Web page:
interconnection, carriage, etc.), it must register the agreement. The effect of registration is to exempt carrier activities under the agreement from

the restrictive trade practices section of the Trade Practices Act 1974.

ACCESS AGREEMENTS

During the reporting period AUSTEL registered seven access agreements between the carriers, deregistered two such agreements, and placed four

previously confidential agreements on the public register. Further details are set out in Chapter 1 of AUSTEL's Annual Report 1993-94.

It is clear that the carriers have continued to make use of the registration process, which exempts them from the anti-competitive

behaviour provisions of the Trade Practices Act 1974. AUSTEL’s role in

facilitating and expediting agreements has provided certainty to the carriers as to the basis for operation in the competitive market.

AUSTEL ASSISTANCE

F acilitated N egotiations Between C arriers

At the request of carriers, AUSTEL facilitated outcomes of negotiations between carriers in relation to -

• ‘13’ services;

• Telstra/Optus subsequent charges, and

• AMPS International Charges.

AUSTEL’s participation in this regard has included providing informal advice on request, formal mediation on request, and arbitrated determination where other processes

have failed to yield a solution. Further details are provided in Chapter 1 of AUSTEL’s Annual Report 1993-94.

INTERCONNECTION MODEI. STUDY

With the growing complexity of network services now becoming subject to interconnection and equal access, it became apparent during the

reporting period that the initial interconnection concepts developed by AUSTEL in 1991 required reconsideration and refinement. It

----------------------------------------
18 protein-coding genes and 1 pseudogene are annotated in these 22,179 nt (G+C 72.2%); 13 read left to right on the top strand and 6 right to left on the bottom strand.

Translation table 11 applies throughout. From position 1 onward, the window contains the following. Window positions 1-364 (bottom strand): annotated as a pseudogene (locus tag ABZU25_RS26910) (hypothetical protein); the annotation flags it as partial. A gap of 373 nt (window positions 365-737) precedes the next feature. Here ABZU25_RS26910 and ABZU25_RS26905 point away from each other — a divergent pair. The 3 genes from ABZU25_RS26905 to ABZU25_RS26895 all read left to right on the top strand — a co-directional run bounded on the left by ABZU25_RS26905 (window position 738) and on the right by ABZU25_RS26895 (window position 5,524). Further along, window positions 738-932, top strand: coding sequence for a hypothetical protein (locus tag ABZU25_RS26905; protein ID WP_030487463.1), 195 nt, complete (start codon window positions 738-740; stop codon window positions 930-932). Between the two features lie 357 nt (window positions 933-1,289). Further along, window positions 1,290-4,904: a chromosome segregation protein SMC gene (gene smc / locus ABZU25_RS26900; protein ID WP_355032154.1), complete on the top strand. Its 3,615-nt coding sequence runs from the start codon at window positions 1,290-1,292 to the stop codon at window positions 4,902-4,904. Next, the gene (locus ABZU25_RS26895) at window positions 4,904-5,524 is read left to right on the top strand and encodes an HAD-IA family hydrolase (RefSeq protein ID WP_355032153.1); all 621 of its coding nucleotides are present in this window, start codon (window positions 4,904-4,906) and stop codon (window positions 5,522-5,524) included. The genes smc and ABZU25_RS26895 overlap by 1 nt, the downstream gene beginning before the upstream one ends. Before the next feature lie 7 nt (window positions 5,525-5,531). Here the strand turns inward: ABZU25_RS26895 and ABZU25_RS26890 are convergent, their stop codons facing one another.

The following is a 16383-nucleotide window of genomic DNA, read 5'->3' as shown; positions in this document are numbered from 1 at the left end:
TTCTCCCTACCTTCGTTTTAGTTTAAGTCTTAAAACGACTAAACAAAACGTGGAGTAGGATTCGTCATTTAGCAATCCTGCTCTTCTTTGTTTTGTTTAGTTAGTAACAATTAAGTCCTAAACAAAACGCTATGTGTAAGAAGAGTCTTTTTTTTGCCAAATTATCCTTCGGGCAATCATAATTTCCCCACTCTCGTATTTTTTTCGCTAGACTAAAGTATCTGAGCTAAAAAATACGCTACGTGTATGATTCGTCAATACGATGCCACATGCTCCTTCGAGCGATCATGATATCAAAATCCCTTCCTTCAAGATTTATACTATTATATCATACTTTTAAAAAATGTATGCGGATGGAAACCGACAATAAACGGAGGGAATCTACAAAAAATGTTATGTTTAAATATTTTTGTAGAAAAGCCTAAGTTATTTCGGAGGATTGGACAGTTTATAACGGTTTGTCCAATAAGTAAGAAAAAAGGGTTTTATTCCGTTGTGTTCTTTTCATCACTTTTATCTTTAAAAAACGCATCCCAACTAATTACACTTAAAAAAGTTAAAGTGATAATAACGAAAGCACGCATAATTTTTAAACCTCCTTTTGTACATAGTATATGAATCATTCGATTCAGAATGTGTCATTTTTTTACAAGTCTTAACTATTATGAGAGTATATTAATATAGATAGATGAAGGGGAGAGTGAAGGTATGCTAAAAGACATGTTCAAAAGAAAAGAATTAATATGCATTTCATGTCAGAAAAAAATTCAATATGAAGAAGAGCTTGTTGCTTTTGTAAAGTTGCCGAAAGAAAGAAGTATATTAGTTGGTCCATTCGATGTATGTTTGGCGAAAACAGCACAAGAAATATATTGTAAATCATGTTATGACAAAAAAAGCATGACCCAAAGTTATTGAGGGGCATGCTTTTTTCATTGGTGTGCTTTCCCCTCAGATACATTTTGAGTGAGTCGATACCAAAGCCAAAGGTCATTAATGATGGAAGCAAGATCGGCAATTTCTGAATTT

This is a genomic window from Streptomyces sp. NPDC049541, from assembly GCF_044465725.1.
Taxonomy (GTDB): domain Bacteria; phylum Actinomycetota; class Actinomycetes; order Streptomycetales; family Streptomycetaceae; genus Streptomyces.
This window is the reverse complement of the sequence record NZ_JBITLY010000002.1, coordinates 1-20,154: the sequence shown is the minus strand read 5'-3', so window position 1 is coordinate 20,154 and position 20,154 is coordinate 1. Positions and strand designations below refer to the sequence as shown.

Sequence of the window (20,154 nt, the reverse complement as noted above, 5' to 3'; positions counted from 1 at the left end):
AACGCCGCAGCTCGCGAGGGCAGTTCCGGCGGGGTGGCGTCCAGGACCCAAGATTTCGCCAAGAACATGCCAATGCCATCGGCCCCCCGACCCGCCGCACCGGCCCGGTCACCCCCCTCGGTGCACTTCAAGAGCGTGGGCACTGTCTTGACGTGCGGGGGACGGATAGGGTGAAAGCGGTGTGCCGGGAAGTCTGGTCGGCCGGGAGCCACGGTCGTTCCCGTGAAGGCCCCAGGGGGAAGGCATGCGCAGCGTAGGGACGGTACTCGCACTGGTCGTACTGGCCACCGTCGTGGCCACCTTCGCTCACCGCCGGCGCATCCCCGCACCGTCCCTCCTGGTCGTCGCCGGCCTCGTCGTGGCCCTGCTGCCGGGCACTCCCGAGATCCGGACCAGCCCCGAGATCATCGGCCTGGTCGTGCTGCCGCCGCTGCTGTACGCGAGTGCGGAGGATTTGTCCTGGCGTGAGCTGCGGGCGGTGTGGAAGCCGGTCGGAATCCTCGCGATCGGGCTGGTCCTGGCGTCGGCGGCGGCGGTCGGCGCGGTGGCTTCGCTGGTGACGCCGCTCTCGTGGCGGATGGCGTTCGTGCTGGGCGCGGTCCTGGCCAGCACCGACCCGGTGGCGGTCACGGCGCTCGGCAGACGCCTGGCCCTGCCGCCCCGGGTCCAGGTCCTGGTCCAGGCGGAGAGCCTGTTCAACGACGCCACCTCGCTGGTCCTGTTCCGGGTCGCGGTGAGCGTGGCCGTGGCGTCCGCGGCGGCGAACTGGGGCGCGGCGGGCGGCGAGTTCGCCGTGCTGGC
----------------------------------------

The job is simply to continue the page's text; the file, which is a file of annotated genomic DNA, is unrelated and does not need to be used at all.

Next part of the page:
was decided to develop a more

advanced interconnection model using modular concepts, incorporating the ability to construct conceptually network services derived from multi­ carrier and service provider networks.

The intended model, developed with the assistance of Professor Peter Gerrand of the Collaborative Information Technology Research Institute (CITR1), Telstra, Optus and

Vodaphone, uses defined network functionality blocks and structured provider and customer relationships to clarify the essential roles of all participants in a whole range of network services.

It is intended that this model, when finalised, will provide clear guidance to networking organisations regarding their rights and obligations when

initiating or reacting to new network service proposals.

The model, in draft form, was referred to industry participants for comment. AUSTEL has yet to finalise the model following consideration of respoi received.

The follow in g inform ation relates to P a rt 9 o f the Telecom m unications Act 1991 - Supply o f Basic C arriage Services (BCS) by Carriers.

INTRODUCTION

The basic carriage service concept in Part 9 of the Act gives the carriers control over their infrastructure while encouraging them to engage in the

resale of these services provided by the means of this infrastructure. In this way, the practical value of the carriers’ licences is retained

throughout the period prior to the introduction of full competition in 1997. It also ensures that service providers can gain access to basic carriage services to develop

competitive telecommunications services on an equitable basis.

There are essentially three safeguards regarding the supply of basic carriage services, these being -

• unbundling;

• non-discrimination; and

• tariffing.

These safeguards are designed to promote competition and are targeted against particular abuses of market power by the carriers.